This goes for all dark green leafy veggies, but I'll give kale top billing to emphasize that its growing popularity is well-deserved. Kale is a nutrition powerhouse, packed with fiber and copper—one nutrient that is hard to get in a normal diet—and an excellent source of manganese, iron, vitamins C, A, and K, and myriad phytonutrients.
If you're wondering what to do with this prehistoric-looking green, you could sautee or steam it like spinach. Even easier, cut out the rib, chop the green, and use it in a salad. Or you could follow A-Rod's lead—in the kitchen, that is—and whip up a batch of . Many athletes replace traditional potato or tortilla chips with kale chips because they are lower in calories, easy to customize, and packed with nutrients.
Lest you think that shredded iceberg lettuce on your burger is just as good, let's be clear: Green leafy vegetables are not all created equal. Choose those that are dark green in color and you'll get greater nutrition bang for your buck thanks to the fiber and nutrient content. Dark green leafy veggies contain folate, which has been shown to boost vascular function and blood flow, as well as the antioxidant lutein, which is found in the retina and helps eyes adjust to bright light and filter out harmful blue rays.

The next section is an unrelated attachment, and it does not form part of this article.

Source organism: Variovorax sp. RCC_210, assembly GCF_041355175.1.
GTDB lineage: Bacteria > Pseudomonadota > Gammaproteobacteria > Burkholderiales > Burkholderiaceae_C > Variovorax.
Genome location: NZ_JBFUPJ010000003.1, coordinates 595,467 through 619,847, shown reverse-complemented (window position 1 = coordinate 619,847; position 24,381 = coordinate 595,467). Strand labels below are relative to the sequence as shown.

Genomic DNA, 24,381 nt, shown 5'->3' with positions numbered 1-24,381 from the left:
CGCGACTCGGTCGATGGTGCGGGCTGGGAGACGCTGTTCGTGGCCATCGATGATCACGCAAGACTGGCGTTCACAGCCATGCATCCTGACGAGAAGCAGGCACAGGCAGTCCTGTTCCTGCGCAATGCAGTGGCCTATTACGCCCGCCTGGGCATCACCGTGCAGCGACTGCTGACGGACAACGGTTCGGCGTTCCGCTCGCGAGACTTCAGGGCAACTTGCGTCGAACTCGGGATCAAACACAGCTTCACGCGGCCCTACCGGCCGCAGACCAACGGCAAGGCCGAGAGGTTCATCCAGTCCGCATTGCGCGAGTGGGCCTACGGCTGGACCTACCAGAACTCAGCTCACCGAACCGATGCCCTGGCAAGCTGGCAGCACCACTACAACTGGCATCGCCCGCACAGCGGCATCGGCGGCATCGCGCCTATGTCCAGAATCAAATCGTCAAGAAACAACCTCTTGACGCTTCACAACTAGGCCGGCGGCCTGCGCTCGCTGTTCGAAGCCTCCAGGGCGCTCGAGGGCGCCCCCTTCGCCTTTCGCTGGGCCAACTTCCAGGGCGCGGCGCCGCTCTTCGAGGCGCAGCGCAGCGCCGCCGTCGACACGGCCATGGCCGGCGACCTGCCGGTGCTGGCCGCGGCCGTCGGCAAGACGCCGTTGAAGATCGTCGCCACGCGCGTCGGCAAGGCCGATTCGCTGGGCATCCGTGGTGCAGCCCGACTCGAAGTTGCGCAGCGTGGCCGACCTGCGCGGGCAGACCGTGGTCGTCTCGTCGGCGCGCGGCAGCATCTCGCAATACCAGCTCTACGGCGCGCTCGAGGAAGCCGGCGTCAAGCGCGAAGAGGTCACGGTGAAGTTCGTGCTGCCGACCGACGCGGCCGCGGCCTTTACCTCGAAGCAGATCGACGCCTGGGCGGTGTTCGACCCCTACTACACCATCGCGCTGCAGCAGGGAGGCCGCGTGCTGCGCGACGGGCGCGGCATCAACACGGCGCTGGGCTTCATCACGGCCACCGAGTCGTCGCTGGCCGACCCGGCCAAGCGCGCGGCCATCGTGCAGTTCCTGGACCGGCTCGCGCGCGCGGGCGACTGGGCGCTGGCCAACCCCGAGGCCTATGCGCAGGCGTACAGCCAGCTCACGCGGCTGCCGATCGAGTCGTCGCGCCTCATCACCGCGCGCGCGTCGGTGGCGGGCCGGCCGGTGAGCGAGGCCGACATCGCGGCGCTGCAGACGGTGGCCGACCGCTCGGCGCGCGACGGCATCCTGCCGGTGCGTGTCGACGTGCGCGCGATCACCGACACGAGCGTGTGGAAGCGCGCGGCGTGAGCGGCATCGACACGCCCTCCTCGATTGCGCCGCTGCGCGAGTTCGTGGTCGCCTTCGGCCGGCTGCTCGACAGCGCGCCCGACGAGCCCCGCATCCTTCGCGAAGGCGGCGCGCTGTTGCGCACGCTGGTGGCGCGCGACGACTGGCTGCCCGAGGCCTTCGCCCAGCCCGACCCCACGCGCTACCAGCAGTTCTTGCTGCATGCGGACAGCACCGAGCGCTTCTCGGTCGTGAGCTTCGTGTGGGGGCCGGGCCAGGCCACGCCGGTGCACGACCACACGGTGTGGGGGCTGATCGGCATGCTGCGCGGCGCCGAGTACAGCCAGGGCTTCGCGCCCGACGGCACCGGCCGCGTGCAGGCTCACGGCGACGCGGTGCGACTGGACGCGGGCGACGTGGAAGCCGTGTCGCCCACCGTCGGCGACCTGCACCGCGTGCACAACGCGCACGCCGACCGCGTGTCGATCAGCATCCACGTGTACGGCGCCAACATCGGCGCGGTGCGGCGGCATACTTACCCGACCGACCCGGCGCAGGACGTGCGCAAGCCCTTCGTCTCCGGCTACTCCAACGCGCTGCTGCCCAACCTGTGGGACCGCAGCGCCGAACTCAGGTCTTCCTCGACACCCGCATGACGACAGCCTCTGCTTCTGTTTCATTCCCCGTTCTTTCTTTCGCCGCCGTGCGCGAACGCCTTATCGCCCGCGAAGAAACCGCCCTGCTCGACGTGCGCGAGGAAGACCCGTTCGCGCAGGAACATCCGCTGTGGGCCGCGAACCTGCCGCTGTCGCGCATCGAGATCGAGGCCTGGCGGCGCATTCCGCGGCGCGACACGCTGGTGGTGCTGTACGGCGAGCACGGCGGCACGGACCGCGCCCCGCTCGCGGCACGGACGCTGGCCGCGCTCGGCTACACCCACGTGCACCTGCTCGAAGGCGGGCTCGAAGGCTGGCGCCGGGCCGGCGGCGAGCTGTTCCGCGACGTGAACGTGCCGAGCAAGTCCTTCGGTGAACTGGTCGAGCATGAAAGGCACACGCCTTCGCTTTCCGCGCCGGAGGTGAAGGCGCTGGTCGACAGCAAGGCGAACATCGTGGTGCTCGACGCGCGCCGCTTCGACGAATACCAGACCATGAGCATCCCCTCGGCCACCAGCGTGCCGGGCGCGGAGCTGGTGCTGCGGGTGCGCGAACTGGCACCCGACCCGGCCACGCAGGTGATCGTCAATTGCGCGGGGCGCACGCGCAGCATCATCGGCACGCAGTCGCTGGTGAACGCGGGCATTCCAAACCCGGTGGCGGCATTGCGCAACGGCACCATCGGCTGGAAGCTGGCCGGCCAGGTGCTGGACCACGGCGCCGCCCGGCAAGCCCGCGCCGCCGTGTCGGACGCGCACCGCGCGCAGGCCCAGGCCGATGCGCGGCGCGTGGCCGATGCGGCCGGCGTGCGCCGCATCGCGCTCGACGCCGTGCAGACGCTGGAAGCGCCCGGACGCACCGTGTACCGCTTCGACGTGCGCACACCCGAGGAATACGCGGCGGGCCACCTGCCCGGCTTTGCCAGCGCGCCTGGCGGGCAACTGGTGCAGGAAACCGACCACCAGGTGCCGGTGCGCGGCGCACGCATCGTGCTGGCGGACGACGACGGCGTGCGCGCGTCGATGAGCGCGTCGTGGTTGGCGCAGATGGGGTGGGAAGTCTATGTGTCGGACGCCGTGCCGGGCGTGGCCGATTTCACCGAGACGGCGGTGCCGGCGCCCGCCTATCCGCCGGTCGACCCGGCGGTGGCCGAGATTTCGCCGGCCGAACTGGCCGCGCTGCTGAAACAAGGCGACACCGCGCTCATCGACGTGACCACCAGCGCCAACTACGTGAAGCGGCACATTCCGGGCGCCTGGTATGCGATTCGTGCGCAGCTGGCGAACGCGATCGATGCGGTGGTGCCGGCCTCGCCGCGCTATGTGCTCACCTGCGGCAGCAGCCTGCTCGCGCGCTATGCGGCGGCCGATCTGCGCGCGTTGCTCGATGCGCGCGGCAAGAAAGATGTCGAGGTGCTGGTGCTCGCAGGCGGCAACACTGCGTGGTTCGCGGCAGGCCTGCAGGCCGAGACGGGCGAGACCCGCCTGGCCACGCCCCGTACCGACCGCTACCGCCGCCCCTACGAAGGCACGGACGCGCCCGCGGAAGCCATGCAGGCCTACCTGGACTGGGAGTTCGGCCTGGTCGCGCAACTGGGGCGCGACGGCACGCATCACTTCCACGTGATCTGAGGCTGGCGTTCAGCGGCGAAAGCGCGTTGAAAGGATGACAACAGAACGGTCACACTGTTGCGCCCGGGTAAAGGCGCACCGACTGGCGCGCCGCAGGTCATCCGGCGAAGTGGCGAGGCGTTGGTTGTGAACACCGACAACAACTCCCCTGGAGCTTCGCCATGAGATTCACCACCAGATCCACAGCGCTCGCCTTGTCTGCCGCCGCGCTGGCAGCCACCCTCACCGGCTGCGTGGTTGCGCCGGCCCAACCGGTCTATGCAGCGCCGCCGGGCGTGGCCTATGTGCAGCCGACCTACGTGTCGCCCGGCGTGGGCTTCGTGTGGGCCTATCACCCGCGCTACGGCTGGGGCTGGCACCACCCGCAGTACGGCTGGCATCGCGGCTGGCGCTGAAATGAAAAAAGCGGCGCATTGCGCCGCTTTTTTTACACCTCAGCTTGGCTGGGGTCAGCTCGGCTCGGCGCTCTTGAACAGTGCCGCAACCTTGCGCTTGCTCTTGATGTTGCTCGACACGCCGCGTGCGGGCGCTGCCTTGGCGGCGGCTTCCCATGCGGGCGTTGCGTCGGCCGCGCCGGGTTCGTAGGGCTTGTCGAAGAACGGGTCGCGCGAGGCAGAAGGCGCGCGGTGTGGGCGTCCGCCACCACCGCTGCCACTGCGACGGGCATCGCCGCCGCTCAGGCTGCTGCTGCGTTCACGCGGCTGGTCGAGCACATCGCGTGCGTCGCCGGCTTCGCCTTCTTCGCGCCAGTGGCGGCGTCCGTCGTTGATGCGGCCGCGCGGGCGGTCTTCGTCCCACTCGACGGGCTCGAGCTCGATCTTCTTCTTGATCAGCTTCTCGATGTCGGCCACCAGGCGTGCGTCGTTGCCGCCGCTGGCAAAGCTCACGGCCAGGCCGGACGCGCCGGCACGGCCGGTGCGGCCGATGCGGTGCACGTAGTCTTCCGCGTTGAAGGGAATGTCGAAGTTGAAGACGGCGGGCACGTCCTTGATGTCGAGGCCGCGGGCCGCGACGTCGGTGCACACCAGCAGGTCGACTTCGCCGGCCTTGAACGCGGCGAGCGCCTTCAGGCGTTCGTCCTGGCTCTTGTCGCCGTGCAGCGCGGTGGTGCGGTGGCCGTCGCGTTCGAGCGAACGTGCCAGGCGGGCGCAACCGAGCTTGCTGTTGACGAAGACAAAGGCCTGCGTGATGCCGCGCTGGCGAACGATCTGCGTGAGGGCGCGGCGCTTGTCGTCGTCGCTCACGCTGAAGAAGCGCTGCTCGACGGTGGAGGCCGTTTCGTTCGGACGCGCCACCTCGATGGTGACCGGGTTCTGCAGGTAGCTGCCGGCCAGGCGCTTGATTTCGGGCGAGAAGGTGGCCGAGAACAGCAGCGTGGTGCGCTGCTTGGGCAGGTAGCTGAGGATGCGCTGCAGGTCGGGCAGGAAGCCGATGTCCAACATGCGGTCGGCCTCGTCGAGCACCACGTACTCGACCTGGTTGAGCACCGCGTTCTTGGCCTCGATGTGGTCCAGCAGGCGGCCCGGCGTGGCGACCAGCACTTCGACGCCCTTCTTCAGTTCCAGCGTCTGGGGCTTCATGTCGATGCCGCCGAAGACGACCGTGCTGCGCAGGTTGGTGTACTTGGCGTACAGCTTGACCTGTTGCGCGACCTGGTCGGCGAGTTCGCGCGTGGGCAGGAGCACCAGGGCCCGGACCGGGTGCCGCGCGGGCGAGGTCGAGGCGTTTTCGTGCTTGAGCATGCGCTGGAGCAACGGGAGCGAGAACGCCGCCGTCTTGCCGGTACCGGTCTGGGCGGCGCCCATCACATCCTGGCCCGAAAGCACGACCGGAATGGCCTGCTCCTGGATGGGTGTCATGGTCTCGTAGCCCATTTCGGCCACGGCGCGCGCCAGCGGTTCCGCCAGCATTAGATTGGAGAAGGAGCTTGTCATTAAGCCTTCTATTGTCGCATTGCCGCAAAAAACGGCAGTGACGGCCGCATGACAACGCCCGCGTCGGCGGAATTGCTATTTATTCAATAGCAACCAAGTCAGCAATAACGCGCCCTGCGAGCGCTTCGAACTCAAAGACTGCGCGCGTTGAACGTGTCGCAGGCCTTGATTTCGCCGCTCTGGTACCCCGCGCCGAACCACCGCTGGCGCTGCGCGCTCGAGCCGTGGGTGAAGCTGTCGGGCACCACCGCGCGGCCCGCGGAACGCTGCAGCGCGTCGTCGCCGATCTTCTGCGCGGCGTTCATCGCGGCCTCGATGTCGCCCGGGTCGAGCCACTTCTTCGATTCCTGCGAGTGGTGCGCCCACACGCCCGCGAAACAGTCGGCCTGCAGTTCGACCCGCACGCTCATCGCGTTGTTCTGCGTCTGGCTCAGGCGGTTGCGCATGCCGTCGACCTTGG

There are many dark green leafy vegetables to choose from: zesty arugula, crisp romaine lettuce, or spinach with its softer texture and slightly bitter taste. Aside from salads, dark green leafy veggies can be added to any number of dishes. Give sandwiches or wraps a little crunch by adding romaine. Get creative with cold quinoa, barley, or rice dishes by adding chopped spinach or arugula. And as Chicagoans have long known, you can also top pizza with spinach or other greens.
Seconds after Usain Bolt broke the world record in the 100 meter dash at the 2008 Beijing Olympics, his father Wellesley famously revealed his son's performance-enhancing secret: "It is definitely the Trelawny Yam," the elder Bolt told reporters.